A One-Gun Solution for Urban Bug Outs

There are two main types of preppers.  Some are breaking out the old Boy-Scout Handbooks and lashing machetes onto their shotguns’ barrels with telephone cords, and counting down the days to the apocalypse.  This type of prepping is fun and requires imagination.  Once you’re sure you’ll be left behind, I’d suggest studying Bruce Campbell films for survival techniques. 

I’ve indulged in this sort of prepping more than once.  What with the end of the world scheduled for next month, might as well. 
Evacuation from Hurricane Rita
But Super Storm Sandy has gotten me thinking again about more realistic (and must less cathartic) scenarios.  I’m talking about locally focused events that require people to leave quickly and travel light.   After all, every good bug out that has ever occurred, ever, has happened sans zombies.

The second type of preparing requires watching the weather and deciding how to get out of Manhattan before the bridges close and the tunnels flood.  And what to take with you with when you go.

Prepare Conservatively

We’ve even written about guns and bug out bags.  And two weeks ago, I thought that article was a good introduction.  Not this week.  I’m moved to write a bit more. 

I know some preppers who think a breakdown rifle is ideal for bugging out.  True enough, if you begin your evacuation in the country.  A Ruger 10/22 Takedown, or a Henry Survival Rifle, for example.  While these are arguably concealable, they are not easily concealed.  They’re great for wilderness situations.  But in urban environments, the biggest threats are lawless humans.  And you will gather more than you will hunt.

Others like the Kel-Tec pistol caliber carbines.  And they would make solid choices.  But they’re still difficult to hide.  I can hear some of you scoffing and loading up your ARs anyhow.  I share your sentiment.  And the Stag Arms 2012 Executive Survivors Kit looks like a great idea.  But it would be difficult to carry, and impossible to conceal. 

If there aren’t zombies, there may still be rules of social order.  During the aftermath of Katrina, the National Guard and many other agencies were ordered to confiscate weapons, to disarm a legally armed populace.  They confiscated the guns they could see, first.  I’m not saying it is right.  I think it is wrong.  But it happened.  And it will likely happen again.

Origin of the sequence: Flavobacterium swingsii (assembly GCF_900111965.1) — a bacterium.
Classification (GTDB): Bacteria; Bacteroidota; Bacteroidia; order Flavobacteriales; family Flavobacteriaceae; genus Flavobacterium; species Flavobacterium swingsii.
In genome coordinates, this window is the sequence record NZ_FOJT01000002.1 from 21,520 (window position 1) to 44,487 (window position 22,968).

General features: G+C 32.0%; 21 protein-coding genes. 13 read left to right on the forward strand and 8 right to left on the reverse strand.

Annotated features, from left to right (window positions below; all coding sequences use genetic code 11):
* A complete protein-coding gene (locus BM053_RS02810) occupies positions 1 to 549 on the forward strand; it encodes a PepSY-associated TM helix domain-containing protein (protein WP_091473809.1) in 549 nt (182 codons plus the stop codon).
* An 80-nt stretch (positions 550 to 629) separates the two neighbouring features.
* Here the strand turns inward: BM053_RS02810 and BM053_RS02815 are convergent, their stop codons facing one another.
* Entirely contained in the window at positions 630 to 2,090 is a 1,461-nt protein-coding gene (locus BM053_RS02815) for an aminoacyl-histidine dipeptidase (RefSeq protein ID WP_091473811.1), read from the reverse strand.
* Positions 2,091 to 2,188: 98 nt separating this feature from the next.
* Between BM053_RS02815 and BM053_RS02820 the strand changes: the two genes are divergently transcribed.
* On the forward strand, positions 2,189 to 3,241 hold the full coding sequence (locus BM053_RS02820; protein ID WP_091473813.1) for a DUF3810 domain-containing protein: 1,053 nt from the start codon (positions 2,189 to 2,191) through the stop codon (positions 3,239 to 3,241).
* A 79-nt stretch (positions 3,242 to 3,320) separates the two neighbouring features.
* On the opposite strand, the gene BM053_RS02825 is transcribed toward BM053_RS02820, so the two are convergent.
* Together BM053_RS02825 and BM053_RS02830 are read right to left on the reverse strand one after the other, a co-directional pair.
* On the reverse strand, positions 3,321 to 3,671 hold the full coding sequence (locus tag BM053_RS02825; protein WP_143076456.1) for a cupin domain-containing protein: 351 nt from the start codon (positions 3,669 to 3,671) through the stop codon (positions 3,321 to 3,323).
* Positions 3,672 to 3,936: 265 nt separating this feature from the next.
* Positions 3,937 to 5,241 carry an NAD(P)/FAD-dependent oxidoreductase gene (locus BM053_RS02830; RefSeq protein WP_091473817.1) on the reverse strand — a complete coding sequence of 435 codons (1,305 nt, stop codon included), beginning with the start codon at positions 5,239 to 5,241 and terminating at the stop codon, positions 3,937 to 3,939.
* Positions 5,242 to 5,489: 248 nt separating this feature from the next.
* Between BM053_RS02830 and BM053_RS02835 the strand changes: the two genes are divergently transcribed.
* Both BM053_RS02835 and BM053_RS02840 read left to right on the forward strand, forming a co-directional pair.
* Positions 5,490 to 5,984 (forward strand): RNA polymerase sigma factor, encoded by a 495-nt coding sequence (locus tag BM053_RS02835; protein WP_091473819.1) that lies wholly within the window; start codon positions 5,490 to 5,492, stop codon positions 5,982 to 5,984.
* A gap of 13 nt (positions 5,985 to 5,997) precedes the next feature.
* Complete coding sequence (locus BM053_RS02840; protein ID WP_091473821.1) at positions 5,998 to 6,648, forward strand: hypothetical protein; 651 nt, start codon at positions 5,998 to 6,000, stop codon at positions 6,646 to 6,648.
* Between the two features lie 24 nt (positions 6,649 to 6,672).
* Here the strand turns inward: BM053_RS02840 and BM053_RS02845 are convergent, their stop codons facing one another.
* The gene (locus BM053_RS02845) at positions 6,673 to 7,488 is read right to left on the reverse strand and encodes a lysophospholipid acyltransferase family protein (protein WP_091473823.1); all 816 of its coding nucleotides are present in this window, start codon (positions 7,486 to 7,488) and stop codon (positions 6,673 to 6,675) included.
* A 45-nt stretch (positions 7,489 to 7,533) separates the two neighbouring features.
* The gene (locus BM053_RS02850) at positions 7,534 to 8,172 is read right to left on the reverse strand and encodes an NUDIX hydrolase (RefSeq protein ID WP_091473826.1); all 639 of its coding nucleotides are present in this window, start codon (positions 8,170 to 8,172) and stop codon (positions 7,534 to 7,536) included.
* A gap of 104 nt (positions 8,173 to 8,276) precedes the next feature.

Handguns offer immediate access and high concealability.  If I was going to carry only one gun, it would be a full-sized 9mm.  My choice is the Beretta PX4.  The PX4 is a lightweight, dependable sidearm. 

I prefer the 9mm round because the ammunition is not difficult to come by.  I prefer the double action of the PX4, as it is easy to use, and intuitive for those who may not be as familiar with guns, like my wife (who, despite my efforts, still assumes that every gun will shoot when the trigger is pulled).
Beretta PX4 and a Maxpedition E.D.C.
Part of bugging out in urban environments is an inherent compromise between being prepared and being a target.  You don’t want to tract the attention of law enforcement by looking too tactical, or too armed.  You may not want to attract unwanted attention from others, either–those who realize too late that they’re under-prepared. 

Conclusion

I prepared to bug out for Sandy, but Virginia was spared, mostly.  In the end, our lights didn’t even flicker.  Nothing.

Be prepared.  But think about legal issues as well.  If concealed carry permits are legal where you live, get one.  Know reciprocity laws if you might be bugging out to a different state.  Take the necessary precautions.  It isn’t as fun as shopping for a collapsible bow saw that will store in its own inconspicuous tube, but it may be far more useful if you wind up on the run in a city, or in the flooded suburbs.

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